1. Job titles are varied and confusing. If you ever look at TV credits, it’s hard to find “writer” anywhere. Because of the writers’ union’s rules (more on the union later), there are several different titles for writers based on their level of power. Upper-level writers have the word “producer” in their title (e.g. co-executive producer, supervising producer, etc). Lower-level writers are executive story editors, story editors, and staff writers. In movies, the director is the king of the project. In TV, it’s a writer called the “showrunner,” which is exactly what it sounds like: the person who runs the show. It’s commonly the show’s creator but not always. The showrunner is credited as “Executive Producer,” and while most shows have several executive producers, only one is the showrunner. (To add to the confusion, not all producers are writers.)

 2. It’s really, really hard being “the only one” in the room if you’re a woman or person of color. I’m often the only person of color and the only woman in the writers’ room. I feel I have to (and want to) represent everything that otherwise won’t be represented if I don’t. These are things the white male writers don’t have to worry about. They can spend their time only focused on jokes and what to order for lunch, but I can’t. On the one hand, I don’t want to be the PC police or a constant naysayer — I will be the only person who objects to something, like yet another tired arranged marriage storyline given to a South Asian character, or that the main female love interest has no defining character traits other than “really cool and nice.” On the other hand, those stories/characters legitimately suck balls and I hate to see them happen over and over again, so I have to speak up. I’ve learned the best (and only effective) way to shoot down a sexist or racist story/joke is to beat it with a better pitch.

3. Everyone has a hand in every script. Even though an episode of a show says “written by so-and-so,” every single person on that writing staff contributed to the script. On comedies, all the writers talk out each episode’s story and outline together. Then the person assigned to that episode will refine the outline to turn in to the network for notes. After getting the network’s notes, the assigned writer turns in a “writer’s draft” of the script, which then gets additional notes from the showrunner or head writer. At some point, the whole writing staff will pitch in, going page by page and line by line together to make every bit of the script better.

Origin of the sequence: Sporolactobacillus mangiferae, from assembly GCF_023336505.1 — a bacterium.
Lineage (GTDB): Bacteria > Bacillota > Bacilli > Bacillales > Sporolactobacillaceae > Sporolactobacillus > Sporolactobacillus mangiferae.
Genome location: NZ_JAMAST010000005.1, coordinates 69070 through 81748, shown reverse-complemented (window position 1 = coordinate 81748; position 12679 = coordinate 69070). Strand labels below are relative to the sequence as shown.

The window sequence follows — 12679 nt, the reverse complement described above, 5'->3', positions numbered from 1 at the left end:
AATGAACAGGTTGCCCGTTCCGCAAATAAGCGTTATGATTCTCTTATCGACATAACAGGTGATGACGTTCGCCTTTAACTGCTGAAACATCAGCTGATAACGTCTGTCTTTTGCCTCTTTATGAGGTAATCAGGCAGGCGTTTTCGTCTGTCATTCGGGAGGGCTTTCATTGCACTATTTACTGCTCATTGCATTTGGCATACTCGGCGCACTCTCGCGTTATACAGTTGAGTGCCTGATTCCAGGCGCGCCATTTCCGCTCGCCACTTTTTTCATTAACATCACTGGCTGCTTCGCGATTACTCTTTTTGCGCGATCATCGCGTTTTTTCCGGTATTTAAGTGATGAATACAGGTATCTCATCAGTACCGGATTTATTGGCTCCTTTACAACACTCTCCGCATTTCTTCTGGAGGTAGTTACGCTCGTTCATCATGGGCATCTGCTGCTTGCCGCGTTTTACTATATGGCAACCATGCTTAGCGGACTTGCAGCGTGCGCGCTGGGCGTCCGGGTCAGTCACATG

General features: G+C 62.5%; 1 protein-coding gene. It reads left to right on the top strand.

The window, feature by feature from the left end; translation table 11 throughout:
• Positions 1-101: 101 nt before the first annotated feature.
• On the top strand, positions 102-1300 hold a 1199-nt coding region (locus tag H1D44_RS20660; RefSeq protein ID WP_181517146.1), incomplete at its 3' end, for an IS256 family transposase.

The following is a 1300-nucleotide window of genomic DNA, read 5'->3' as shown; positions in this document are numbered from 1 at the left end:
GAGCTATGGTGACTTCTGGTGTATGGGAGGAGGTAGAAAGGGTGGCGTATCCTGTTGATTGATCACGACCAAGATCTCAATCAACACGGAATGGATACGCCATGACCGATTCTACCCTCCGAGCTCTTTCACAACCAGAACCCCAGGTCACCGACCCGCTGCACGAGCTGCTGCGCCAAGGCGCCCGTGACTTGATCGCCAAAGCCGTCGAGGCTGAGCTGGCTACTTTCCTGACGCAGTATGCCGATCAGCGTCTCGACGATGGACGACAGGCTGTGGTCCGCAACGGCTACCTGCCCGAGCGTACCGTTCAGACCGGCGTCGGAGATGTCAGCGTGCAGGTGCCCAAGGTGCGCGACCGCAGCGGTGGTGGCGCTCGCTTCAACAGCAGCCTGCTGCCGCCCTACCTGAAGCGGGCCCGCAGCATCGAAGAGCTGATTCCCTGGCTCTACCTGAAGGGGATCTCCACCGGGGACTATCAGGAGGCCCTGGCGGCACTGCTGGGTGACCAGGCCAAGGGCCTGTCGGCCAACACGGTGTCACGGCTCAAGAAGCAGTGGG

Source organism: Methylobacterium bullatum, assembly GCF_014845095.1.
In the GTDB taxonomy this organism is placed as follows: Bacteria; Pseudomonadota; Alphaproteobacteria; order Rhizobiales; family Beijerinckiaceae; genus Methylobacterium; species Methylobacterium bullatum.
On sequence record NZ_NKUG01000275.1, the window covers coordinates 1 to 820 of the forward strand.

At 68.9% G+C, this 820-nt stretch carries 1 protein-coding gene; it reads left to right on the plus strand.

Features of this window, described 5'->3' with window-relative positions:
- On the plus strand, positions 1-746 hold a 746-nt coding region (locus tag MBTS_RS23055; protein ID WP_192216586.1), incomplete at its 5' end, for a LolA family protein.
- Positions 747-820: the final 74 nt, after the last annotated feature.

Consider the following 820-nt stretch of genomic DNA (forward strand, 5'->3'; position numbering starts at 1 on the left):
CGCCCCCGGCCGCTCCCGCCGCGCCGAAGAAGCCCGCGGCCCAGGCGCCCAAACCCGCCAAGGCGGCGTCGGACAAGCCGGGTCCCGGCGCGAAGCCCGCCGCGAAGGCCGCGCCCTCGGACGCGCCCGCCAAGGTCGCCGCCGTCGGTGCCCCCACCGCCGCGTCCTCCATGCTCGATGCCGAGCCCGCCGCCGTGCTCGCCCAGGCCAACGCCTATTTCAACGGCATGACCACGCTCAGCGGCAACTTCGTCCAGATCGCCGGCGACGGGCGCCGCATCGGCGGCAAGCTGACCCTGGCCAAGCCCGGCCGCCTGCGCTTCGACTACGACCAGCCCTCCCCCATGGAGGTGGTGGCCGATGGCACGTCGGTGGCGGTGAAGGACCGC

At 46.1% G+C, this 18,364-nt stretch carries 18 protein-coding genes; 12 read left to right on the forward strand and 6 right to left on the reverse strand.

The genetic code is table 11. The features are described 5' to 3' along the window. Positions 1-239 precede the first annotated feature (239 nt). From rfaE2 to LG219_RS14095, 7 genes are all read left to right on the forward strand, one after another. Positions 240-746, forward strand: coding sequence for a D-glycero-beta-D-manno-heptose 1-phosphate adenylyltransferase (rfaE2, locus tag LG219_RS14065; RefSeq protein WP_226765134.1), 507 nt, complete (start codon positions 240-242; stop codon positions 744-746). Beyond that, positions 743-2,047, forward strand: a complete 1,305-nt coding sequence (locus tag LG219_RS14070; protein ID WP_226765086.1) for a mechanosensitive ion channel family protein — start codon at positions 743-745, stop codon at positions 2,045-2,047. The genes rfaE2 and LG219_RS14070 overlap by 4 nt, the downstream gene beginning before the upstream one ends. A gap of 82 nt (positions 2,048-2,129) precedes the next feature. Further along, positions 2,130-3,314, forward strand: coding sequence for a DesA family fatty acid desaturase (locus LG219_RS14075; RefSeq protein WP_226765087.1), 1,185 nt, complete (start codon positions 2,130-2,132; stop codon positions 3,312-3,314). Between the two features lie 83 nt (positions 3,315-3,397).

4. Don’t feel pressure to be one of the guys. The whole room is already filled with guys. They don’t need another one. But what don’t they have in the room? Statistically speaking, another female writer. According to the Writers Guild of America’s staffing brief for the 2013-2014 TV season, only 29 percent of staffed writers were women. So doesn’t it make more sense to fill the role that is severely underserved in the room? The sole woman in the room offers a perspective that no one else in the room has. That’s incredibly valuable and it shouldn’t be hidden so a bunch of dudes are more comfortable.

Read it all at Cosmopolitan

The Man Behind 12 ANGRY MEN

Some observations about 1957’s 12 ANGRY MEN, one of the most powerful films in, um, well, in history, actually. If you haven’t seen it, get to any one of a zillion sites and make the time to do it. And then, read on:

klugmanandfondaby Jerry Peterson

I watched the 1957 film 12 Angry Men on Turner Classic Movies the other night. It was dynamite . . . or as a line on one of the movie posters of the time proclaimed, the film “explodes like 12 sticks of dynamite!”
It is one powerful courtroom drama, except 93 of the 96 minutes takes place, not in a courtroom, but in a jury room.

Now you know who the 12 angry men are, the jurors who must decide the outcome of a murder case.

A lot of firsts here.

– Reginald Rose wrote the film script, his second. He adapted for the big screen his television play, Twelve Angry Men, that aired on CBS’s Studio One in 1954. Rose won an Emmy for that script, his first Emmy. He also co-produced the movie, the first time he had taken on that job.

– Henry Fonda, the star of the movie as Juror Number Eight, so liked the television script that he bought the film rights, then talked Rose into both writing the screenplay and co-producing the movie. 12 Angry Menwas the first and only movie on which Fonda ever served as a producer.

– Fonda and Rose hired Sidney Lumet to direct the film, Lumet’s first job in Hollywood. Up to that time, he had been a television director and a very good one.

The movie received three Oscar nominations . . . for Lumet (best director), for Rose (best writing of an adapted screenplay), and for the movie itself (best picture of the year).

Now you’re wondering, did any or all win?

They didn’t.

The Bridge on the River Kwai won all three categories that year plus four additional Oscars….

Read it all at Jerry Peterson’s blog